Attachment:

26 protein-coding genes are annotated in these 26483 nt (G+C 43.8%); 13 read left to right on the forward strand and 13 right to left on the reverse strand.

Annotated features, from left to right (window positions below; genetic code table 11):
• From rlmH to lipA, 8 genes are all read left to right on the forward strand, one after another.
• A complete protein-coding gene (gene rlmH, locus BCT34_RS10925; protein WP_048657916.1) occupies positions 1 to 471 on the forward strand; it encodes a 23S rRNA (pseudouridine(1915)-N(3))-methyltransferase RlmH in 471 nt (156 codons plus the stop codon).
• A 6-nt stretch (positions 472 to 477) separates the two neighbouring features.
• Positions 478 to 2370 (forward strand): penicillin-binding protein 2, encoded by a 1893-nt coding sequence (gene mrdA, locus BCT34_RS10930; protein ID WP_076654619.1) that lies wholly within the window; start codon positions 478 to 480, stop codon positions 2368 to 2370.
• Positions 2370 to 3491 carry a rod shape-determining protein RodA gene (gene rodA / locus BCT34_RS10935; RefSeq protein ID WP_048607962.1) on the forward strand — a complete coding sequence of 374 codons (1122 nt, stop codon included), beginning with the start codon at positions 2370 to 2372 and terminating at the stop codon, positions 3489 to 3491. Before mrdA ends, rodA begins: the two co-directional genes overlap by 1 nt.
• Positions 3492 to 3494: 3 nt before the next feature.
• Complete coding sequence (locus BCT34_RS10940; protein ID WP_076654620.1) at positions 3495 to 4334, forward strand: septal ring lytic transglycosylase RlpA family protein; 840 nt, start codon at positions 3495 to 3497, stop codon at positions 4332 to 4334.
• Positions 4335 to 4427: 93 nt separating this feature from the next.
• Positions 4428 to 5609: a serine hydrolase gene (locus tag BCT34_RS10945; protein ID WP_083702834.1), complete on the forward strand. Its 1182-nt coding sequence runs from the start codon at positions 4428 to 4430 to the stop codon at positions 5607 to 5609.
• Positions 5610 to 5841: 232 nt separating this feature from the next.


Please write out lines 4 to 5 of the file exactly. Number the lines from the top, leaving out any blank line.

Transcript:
• A complete protein-coding gene (gene rlmH, locus BCT34_RS10925; protein WP_048657916.1) occupies positions 1 to 471 on the forward strand; it encodes a 23S rRNA (pseudouridine(1915)-N(3))-methyltransferase RlmH in 471 nt (156 codons plus the stop codon).
• A 6-nt stretch (positions 472 to 477) separates the two neighbouring features.